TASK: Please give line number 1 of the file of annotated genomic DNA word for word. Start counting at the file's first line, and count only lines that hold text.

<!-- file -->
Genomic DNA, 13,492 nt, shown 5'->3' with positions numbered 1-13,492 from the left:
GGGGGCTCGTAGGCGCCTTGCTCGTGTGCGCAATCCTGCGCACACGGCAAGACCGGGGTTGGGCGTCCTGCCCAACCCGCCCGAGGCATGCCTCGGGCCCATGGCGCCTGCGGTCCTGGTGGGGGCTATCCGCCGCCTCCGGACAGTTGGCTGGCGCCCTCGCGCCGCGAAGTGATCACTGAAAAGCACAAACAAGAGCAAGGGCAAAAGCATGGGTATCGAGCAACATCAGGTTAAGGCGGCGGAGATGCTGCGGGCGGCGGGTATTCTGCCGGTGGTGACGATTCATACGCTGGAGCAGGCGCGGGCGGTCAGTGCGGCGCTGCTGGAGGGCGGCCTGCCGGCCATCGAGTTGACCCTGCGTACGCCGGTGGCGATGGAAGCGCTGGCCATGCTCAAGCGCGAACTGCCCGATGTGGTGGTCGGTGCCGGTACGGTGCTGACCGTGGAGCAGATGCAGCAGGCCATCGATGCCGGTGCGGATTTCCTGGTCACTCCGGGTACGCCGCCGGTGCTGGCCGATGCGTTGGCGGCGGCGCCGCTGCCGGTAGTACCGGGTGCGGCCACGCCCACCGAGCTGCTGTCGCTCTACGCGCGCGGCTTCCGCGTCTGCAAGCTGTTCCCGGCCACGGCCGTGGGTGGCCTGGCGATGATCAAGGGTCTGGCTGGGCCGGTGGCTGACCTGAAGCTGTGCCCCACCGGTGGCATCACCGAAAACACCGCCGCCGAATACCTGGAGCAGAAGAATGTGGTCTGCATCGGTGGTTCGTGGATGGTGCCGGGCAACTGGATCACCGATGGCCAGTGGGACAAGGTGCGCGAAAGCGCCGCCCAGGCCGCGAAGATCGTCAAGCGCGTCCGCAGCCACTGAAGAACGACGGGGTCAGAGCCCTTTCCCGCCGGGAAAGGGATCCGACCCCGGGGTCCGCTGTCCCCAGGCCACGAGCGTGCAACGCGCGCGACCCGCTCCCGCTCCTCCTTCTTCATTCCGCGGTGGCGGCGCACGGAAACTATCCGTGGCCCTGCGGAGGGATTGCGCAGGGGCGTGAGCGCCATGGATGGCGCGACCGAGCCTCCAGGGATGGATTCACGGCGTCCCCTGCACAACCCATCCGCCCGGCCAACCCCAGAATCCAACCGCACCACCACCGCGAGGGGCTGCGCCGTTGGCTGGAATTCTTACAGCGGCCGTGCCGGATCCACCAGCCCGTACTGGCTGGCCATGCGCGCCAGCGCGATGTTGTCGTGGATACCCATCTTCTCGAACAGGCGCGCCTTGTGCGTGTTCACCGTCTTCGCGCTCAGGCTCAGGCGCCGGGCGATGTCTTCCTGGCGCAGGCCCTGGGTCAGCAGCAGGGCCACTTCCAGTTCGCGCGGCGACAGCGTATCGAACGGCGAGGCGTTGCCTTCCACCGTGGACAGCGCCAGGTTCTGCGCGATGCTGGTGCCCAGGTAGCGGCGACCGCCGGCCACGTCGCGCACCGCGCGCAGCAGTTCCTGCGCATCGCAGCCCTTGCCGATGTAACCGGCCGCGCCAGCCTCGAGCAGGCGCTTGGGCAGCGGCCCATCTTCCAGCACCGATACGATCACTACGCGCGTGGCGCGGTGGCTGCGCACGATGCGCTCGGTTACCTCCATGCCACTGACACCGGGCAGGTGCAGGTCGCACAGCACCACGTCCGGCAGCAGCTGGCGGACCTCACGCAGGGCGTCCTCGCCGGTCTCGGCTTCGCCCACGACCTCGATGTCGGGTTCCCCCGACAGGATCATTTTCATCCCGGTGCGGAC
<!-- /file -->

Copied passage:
Genomic DNA, 13,492 nt, shown 5'->3' with positions numbered 1-13,492 from the left: